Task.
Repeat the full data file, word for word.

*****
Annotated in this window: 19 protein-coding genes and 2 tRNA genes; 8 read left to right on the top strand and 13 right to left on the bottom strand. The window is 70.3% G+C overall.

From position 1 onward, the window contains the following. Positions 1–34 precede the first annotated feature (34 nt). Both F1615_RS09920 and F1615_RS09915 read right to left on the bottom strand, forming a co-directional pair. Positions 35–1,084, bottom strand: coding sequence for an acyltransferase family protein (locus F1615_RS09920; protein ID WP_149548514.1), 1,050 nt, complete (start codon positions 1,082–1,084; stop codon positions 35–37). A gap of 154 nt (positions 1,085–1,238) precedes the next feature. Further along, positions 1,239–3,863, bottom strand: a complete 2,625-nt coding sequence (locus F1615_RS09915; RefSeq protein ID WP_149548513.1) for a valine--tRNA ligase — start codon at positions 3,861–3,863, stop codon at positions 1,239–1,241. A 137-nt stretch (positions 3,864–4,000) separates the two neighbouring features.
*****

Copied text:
Annotated in this window: 19 protein-coding genes and 2 tRNA genes; 8 read left to right on the top strand and 13 right to left on the bottom strand. The window is 70.3% G+C overall.

From position 1 onward, the window contains the following. Positions 1–34 precede the first annotated feature (34 nt). Both F1615_RS09920 and F1615_RS09915 read right to left on the bottom strand, forming a co-directional pair. Positions 35–1,084, bottom strand: coding sequence for an acyltransferase family protein (locus F1615_RS09920; protein ID WP_149548514.1), 1,050 nt, complete (start codon positions 1,082–1,084; stop codon positions 35–37). A gap of 154 nt (positions 1,085–1,238) precedes the next feature. Further along, positions 1,239–3,863, bottom strand: a complete 2,625-nt coding sequence (locus F1615_RS09915; RefSeq protein ID WP_149548513.1) for a valine--tRNA ligase — start codon at positions 3,861–3,863, stop codon at positions 1,239–1,241. A 137-nt stretch (positions 3,864–4,000) separates the two neighbouring features.